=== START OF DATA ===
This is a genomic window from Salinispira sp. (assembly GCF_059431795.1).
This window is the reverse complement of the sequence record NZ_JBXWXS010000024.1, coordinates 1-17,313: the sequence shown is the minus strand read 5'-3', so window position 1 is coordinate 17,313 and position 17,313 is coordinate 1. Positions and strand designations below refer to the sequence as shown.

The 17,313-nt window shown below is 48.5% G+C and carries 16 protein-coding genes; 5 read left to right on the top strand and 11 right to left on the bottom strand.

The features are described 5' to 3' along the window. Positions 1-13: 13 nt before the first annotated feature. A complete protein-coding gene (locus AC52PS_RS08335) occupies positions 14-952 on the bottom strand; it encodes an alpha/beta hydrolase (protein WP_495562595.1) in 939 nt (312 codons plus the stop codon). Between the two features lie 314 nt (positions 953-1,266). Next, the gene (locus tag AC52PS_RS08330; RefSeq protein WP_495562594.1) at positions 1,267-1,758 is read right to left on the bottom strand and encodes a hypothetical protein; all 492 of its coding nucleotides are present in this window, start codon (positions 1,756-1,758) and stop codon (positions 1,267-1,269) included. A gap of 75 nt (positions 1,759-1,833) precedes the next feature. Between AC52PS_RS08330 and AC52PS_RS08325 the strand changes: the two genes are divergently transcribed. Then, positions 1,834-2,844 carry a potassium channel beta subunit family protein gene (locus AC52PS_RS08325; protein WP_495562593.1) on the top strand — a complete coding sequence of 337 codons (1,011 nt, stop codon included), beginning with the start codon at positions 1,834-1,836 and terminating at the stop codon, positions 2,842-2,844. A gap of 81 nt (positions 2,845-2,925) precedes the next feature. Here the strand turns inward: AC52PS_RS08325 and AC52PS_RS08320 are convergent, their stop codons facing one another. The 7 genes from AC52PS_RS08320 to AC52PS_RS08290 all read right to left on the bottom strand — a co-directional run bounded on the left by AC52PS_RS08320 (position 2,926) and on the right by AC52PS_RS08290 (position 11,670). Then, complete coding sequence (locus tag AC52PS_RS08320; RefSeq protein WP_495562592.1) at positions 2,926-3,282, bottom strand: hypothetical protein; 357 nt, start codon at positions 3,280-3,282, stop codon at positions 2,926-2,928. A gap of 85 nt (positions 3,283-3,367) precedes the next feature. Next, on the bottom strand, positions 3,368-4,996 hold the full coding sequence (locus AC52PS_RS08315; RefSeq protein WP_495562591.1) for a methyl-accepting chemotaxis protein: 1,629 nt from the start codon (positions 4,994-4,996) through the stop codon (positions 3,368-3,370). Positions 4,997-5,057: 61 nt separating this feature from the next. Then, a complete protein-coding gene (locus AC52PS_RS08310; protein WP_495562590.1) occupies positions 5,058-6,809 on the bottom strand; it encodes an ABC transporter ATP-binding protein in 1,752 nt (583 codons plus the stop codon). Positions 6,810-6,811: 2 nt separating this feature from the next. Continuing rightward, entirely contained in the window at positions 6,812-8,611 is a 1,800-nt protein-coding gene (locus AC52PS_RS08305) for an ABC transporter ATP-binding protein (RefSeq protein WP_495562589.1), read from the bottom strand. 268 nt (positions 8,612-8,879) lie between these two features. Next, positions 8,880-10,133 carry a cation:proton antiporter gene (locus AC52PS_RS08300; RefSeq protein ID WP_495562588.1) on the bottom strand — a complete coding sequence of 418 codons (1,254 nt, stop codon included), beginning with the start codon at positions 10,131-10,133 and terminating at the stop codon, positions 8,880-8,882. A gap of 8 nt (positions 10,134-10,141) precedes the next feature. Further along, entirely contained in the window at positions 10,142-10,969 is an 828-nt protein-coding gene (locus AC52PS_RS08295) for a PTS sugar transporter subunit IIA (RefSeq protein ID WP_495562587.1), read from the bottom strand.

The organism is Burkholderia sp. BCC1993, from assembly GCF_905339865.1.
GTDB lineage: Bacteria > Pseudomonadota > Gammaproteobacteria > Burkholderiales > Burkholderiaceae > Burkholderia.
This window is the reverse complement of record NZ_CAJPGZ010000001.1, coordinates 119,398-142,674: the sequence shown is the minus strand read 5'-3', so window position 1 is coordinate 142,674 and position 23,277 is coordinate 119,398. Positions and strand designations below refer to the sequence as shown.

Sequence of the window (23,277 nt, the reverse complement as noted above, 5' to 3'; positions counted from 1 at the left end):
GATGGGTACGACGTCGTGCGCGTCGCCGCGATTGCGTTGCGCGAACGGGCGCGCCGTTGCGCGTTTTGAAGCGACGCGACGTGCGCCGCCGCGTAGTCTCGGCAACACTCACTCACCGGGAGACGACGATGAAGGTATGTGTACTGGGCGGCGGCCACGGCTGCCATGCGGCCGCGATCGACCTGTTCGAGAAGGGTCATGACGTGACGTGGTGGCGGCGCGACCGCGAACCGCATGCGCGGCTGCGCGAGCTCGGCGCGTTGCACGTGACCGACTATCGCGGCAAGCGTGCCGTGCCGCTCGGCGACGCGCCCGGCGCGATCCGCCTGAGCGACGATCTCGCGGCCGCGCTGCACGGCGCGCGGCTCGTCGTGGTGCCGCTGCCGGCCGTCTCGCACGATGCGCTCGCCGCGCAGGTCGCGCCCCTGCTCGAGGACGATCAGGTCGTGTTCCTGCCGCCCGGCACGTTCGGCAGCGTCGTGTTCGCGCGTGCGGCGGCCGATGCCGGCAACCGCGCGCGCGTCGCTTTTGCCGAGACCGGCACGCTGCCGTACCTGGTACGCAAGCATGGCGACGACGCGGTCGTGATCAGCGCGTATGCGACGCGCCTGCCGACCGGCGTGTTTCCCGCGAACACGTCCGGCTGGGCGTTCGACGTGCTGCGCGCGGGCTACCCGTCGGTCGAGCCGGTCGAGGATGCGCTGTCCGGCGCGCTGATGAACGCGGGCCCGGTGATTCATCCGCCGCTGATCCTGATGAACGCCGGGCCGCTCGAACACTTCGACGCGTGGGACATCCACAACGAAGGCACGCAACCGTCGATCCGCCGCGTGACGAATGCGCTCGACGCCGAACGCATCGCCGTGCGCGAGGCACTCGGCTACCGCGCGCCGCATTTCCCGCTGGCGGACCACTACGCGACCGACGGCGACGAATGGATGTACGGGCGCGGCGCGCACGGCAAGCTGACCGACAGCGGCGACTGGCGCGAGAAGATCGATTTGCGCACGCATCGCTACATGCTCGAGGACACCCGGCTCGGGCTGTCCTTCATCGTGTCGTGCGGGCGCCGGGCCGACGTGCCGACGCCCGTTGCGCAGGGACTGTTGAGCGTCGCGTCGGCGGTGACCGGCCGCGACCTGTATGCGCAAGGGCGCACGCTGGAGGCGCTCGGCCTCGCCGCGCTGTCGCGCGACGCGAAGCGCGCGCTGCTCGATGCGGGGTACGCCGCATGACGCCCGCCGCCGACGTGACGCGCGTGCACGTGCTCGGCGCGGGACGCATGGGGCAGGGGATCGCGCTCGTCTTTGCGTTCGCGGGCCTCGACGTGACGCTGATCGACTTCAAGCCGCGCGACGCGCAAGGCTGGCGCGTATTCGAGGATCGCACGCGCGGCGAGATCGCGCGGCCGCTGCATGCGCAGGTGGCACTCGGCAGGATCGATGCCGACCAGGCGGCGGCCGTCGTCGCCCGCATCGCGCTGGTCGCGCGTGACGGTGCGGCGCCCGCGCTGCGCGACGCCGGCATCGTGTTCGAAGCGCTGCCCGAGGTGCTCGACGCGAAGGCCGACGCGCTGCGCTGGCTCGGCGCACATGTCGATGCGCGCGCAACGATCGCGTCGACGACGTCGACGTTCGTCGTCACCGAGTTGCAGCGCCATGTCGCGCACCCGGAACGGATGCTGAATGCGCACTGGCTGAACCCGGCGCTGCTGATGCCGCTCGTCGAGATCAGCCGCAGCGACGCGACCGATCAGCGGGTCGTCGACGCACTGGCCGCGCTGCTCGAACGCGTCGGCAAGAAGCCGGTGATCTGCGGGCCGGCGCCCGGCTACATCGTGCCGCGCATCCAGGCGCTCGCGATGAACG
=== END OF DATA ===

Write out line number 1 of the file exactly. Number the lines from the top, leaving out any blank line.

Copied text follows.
This is a genomic window from Salinispira sp. (assembly GCF_059431795.1).